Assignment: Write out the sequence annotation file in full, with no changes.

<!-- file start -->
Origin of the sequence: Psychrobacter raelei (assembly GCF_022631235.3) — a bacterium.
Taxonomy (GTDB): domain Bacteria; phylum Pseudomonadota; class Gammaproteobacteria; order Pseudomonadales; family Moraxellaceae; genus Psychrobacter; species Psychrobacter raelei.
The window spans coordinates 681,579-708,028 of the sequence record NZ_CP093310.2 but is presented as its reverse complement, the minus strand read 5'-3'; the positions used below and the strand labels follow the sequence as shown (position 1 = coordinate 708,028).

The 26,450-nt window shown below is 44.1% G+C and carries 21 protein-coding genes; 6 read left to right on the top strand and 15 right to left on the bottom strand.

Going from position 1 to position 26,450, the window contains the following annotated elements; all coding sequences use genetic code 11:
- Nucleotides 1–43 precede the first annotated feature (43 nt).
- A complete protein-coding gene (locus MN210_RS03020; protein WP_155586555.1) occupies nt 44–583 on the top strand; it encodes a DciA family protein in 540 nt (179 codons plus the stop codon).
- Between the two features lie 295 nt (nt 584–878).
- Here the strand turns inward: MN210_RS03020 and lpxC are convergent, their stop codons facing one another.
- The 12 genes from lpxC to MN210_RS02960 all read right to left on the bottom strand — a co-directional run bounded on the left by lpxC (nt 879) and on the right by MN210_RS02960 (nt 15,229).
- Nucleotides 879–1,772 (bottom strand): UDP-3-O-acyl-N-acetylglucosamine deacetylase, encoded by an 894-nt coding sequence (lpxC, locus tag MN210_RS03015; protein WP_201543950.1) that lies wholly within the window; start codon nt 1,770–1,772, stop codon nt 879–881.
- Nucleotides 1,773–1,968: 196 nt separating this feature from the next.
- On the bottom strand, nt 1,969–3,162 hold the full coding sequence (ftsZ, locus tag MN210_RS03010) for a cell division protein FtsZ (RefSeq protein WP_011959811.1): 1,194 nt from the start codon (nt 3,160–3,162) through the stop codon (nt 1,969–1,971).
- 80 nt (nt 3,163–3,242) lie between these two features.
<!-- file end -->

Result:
Origin of the sequence: Psychrobacter raelei (assembly GCF_022631235.3) — a bacterium.
Taxonomy (GTDB): domain Bacteria; phylum Pseudomonadota; class Gammaproteobacteria; order Pseudomonadales; family Moraxellaceae; genus Psychrobacter; species Psychrobacter raelei.
The window spans coordinates 681,579-708,028 of the sequence record NZ_CP093310.2 but is presented as its reverse complement, the minus strand read 5'-3'; the positions used below and the strand labels follow the sequence as shown (position 1 = coordinate 708,028).

The 26,450-nt window shown below is 44.1% G+C and carries 21 protein-coding genes; 6 read left to right on the top strand and 15 right to left on the bottom strand.

Going from position 1 to position 26,450, the window contains the following annotated elements; all coding sequences use genetic code 11:
- Nucleotides 1–43 precede the first annotated feature (43 nt).
- A complete protein-coding gene (locus MN210_RS03020; protein WP_155586555.1) occupies nt 44–583 on the top strand; it encodes a DciA family protein in 540 nt (179 codons plus the stop codon).
- Between the two features lie 295 nt (nt 584–878).
- Here the strand turns inward: MN210_RS03020 and lpxC are convergent, their stop codons facing one another.
- The 12 genes from lpxC to MN210_RS02960 all read right to left on the bottom strand — a co-directional run bounded on the left by lpxC (nt 879) and on the right by MN210_RS02960 (nt 15,229).
- Nucleotides 879–1,772 (bottom strand): UDP-3-O-acyl-N-acetylglucosamine deacetylase, encoded by an 894-nt coding sequence (lpxC, locus tag MN210_RS03015; protein WP_201543950.1) that lies wholly within the window; start codon nt 1,770–1,772, stop codon nt 879–881.
- Nucleotides 1,773–1,968: 196 nt separating this feature from the next.
- On the bottom strand, nt 1,969–3,162 hold the full coding sequence (ftsZ, locus tag MN210_RS03010) for a cell division protein FtsZ (RefSeq protein WP_011959811.1): 1,194 nt from the start codon (nt 3,160–3,162) through the stop codon (nt 1,969–1,971).
- 80 nt (nt 3,163–3,242) lie between these two features.